How to Build a Coffin From Scratch or From Plans

Julie Kirk
Contributor: Mary Beth Adomaitis
wooden coffin

Finding instructions on how to build a coffin isn't that difficult if you know what you want and where to look. Nowadays, with the cost of burials at an all-time high, some are turning to do-it-yourself caskets as a cost-cutting measure. Others, however, are constructing their own coffins so they know their final resting place will be exactly what they envisioned.

Basic Instructions on How to Build a Coffin

The internet is full of images and diagrams on building coffins, albeit most of them are for props or Halloween gags. To construct a sturdy casket that will withstand the weight of a deceased person's body and the wear and tear of being placed into the ground, one should follow some basic directions:

Materials to Build a Coffin

You can buy standard materials or you can look into purchasing biodegradable materials if you plan to have a natural burial. Basic materials and tools needed include:

  • Pine, mahogany or other hardwood (enough for the casket as well as the lid)
  • Hinges and latches
  • Screws and/or nails
  • Wood glue
  • Saw
  • Drill
  • Hammer
  • Sealant
  • Fabric of your choice to line the coffin

Steps to Build a Coffin

When building a coffin you should follow these basic step-by-step instructions:

  • Measure the person for whom the casket is being constructed. One size does not fit all. Include length, shoulder width, and feet size (for casket height).
  • Write out your blueprints to include these measurements.
  • For a rectangular casket, cut the lid and base of the burial container the same size. The length and width of the walls should equal those of the lid and base.
  • Use 1 5/8-inch screws to attach the walls to the base.
  • Hinges can be used to attach the lid to the bottom half of the container.
  • Seal the seams and screw holes with wood glue and sealant.
  • Attach any extras you may want including handles, designs or trim.

Tips to Build a Casket

A few additional odds and ends to consider:

  • Make sure when measuring for the coffin, you leave enough additional space so the person rests comfortably inside. There should also be additional room for the lining and personal belongings that may be buried with the deceased individual.
  • Hire an experienced seamstress to sew a soft casket liner from the fabric that you choose, which can include silk, cotton or satin.
  • Make sure you decide between a casket or a coffin, there is a difference. While it's not unusual for the terms to be used interchangeably, technically a casket is four-sided and a coffin is six-sided.
  • You can add your own personal touches to your casket. You may want to hire a skilled woodworker to add a flourish or a unique design to your casket. You may want to paint your casket a special color or a certain motif. The options are endless and anything is possible.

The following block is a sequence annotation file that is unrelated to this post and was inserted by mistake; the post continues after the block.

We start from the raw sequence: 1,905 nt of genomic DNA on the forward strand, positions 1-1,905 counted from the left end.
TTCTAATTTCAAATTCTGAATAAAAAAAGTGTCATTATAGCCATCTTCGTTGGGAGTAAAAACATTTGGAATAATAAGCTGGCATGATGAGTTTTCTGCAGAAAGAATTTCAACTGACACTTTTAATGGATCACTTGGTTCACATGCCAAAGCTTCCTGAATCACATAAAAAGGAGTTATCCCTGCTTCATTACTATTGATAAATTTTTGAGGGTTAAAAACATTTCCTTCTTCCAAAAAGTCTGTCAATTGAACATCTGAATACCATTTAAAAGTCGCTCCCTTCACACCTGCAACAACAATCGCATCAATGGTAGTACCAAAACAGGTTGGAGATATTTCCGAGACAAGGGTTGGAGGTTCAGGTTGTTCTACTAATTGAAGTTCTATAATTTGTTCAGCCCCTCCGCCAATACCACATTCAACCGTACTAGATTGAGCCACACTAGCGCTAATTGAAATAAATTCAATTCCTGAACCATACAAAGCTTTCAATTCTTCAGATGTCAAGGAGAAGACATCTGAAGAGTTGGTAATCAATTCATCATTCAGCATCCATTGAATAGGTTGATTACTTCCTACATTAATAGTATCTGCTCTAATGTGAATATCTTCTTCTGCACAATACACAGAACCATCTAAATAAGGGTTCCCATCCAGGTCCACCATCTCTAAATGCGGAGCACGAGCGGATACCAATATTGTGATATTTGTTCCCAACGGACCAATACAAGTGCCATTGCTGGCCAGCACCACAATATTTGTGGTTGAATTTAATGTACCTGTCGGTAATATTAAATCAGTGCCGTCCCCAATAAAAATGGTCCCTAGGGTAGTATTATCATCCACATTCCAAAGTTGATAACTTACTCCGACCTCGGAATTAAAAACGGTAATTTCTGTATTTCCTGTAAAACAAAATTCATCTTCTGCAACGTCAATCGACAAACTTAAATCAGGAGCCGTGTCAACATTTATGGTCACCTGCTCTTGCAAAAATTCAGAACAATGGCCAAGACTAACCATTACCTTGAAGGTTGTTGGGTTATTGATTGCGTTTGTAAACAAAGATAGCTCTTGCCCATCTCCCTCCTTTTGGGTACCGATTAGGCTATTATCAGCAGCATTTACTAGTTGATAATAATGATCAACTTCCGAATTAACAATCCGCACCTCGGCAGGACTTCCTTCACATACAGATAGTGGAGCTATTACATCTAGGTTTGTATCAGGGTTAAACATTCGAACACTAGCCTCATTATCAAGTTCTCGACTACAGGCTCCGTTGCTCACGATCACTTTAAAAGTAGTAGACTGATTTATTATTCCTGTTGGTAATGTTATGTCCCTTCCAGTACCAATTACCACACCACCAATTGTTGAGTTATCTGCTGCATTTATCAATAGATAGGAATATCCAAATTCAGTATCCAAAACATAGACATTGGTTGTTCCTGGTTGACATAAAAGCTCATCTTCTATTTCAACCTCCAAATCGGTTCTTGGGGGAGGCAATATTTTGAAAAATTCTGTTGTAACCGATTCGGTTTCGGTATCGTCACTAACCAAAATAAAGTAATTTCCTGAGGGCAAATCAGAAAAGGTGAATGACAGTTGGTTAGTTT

Where to Find Casket Plans and Kits

Using plans or kits can be a simple approach to building your own casket. Try some of these options:

  • Northwoods Casket Company offers detailed instructions on their website on how to build your own casket. They also have a build your own pine casket kit that includes all materials needed.
  • Casket Plans has an array of options on their website which includes blueprints and casket plans for building your own, DIY casket kits, casket furniture plans and accessories and hardware.
  • Rockler Company has a wood casket plan that includes detailed drawings and step-by-step instructions on how to build the casket.
  • Ark Wood Caskets has a pine casket kit for natural green burials. It is easy and quick to assemble by joining the six panels simply by tapping in their self-gluing dowels. This is a simpler option for those who are not so handy.

If You Aren't Ready to Use Your Casket

Chances are, if you built your casket, you are planning for your inevitable demise. But that doesn't mean you can't use your homemade burial container for other uses until your time comes. Although it sounds creepy, some individuals actually use their pre-made casket as a piece of furniture in their homes. Coffins have been known to be used as:

  • Bookshelves
  • Coffee tables
  • Props for Halloween (when used with a skeleton inside)
  • Chest to store extra blankets or linens
  • With the addition of glass shelves, you could display your collectibles
  • A "fake" guest bed (if you and your guest have a sense of humor); just add a pillow and a blanket
  • Storage for pretty much anything else. To hide your casket from guests, just cover it with a tablecloth or similar linen. No one will know the difference.

A Practical Send Off

Building a casket is not as morbid as one may think. If you are an experienced carpenter and want to save some money when you die and are buried, then this may be the way to go.

How to Build a Coffin From Scratch or From Plans